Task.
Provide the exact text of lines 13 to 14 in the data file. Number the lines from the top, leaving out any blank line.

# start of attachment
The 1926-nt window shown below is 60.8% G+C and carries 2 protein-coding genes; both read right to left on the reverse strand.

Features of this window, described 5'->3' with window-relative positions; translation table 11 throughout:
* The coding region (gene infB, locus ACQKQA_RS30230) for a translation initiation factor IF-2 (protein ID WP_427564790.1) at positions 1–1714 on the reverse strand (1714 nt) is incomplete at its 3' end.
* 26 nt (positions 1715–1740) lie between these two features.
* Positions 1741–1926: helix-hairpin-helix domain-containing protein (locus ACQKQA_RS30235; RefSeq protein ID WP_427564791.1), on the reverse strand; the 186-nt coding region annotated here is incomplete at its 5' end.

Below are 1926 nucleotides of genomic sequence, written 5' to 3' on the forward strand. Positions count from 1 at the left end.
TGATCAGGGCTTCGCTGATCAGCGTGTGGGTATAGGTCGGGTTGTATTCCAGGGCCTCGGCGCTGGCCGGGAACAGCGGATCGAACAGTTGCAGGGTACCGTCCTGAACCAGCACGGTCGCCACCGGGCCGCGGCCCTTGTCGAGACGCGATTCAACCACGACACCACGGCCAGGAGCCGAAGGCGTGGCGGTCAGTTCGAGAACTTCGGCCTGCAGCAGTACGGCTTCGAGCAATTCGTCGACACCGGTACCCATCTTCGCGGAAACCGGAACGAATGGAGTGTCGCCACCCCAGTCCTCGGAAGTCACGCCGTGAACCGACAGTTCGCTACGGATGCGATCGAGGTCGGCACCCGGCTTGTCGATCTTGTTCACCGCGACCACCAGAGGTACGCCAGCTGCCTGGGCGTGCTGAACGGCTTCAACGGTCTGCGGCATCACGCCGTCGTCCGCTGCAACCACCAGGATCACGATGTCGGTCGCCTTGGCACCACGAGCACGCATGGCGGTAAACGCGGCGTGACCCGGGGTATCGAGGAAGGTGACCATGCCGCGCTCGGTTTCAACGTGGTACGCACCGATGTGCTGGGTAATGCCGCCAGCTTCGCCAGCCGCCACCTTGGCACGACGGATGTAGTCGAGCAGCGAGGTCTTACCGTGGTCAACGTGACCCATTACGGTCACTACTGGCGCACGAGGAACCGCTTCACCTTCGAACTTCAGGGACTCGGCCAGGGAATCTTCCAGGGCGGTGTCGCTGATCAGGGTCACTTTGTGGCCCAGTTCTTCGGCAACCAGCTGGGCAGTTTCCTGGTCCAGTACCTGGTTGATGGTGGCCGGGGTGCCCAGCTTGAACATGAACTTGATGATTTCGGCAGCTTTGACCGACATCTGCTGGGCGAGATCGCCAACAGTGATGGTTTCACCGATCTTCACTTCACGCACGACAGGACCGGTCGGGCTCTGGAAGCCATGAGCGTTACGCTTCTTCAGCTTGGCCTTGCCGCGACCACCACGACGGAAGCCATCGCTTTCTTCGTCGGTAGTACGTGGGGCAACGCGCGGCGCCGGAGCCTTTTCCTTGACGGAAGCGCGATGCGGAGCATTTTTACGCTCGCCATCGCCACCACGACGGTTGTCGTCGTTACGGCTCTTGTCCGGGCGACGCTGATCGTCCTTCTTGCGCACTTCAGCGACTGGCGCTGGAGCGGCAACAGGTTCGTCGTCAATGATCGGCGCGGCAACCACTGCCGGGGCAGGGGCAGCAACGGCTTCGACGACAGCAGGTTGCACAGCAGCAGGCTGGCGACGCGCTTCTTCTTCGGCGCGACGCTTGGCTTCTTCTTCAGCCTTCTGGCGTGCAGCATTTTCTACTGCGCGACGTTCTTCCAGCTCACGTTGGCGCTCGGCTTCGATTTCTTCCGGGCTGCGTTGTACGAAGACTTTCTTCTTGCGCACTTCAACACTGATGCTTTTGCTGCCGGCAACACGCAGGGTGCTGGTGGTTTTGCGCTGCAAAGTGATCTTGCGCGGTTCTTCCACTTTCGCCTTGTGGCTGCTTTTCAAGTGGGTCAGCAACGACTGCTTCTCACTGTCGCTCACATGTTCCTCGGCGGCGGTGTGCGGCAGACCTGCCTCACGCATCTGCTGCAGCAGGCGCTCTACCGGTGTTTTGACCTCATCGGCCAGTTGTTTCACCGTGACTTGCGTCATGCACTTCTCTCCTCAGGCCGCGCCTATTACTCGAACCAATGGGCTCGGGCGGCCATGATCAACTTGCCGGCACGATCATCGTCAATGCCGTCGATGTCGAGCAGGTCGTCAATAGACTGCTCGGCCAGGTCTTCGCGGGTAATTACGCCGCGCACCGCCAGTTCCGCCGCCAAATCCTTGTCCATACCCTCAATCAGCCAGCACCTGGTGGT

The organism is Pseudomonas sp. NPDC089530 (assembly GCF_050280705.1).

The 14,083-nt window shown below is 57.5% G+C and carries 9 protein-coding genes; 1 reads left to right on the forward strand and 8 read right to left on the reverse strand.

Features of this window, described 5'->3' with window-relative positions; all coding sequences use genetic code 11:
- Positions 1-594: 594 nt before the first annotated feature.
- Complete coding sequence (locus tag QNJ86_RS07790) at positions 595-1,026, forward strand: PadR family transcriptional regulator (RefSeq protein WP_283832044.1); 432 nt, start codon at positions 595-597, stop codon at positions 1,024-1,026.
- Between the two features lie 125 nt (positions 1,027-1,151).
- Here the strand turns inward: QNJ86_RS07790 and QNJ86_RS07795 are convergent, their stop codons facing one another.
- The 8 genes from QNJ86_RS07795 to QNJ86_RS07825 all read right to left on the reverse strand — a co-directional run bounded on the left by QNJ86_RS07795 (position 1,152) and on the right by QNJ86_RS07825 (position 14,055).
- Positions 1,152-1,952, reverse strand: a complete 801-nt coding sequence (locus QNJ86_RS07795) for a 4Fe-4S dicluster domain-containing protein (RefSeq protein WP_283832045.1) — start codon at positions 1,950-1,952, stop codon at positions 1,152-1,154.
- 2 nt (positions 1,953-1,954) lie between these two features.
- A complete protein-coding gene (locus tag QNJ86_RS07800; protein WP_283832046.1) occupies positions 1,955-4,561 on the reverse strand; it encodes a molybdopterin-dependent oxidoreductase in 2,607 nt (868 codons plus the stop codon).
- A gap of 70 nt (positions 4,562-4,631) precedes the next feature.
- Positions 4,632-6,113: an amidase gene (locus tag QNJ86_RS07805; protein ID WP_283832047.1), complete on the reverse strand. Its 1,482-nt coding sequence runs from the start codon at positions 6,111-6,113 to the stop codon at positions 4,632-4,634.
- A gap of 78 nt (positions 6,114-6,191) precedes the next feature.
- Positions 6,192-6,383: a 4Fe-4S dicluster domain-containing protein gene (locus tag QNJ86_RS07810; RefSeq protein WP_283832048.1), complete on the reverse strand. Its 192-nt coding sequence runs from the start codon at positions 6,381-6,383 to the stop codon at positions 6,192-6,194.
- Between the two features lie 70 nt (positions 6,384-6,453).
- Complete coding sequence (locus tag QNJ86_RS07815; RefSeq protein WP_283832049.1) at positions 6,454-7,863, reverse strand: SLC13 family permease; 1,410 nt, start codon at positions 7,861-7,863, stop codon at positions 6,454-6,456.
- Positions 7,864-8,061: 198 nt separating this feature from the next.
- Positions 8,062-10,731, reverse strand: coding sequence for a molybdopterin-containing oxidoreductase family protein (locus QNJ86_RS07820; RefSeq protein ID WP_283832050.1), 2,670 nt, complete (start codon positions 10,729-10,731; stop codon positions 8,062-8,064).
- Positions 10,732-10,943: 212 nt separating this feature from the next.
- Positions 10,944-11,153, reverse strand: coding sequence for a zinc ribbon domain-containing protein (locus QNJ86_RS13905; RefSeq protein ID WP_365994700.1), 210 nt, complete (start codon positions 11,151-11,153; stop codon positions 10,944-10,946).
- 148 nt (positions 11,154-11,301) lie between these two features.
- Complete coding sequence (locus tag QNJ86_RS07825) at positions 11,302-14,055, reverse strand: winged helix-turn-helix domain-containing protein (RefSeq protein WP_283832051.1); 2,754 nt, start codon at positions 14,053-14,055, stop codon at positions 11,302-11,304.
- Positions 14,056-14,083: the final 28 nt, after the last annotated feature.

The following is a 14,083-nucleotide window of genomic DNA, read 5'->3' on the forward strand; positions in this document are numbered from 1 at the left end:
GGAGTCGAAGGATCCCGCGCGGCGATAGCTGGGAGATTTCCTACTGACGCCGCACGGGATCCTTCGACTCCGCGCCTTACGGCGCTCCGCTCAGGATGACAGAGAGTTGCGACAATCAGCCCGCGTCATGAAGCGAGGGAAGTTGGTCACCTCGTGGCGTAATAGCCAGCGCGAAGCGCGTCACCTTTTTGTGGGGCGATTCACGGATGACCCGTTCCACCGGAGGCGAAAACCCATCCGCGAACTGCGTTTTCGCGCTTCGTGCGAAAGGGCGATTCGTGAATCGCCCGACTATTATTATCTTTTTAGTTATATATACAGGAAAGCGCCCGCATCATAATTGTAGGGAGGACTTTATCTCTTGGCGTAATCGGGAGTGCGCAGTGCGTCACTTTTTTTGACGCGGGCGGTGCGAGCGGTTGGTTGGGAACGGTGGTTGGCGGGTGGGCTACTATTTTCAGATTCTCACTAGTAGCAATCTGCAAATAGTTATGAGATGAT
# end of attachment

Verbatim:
- Between the two features lie 125 nt (positions 1,027-1,151).
- Here the strand turns inward: QNJ86_RS07790 and QNJ86_RS07795 are convergent, their stop codons facing one another.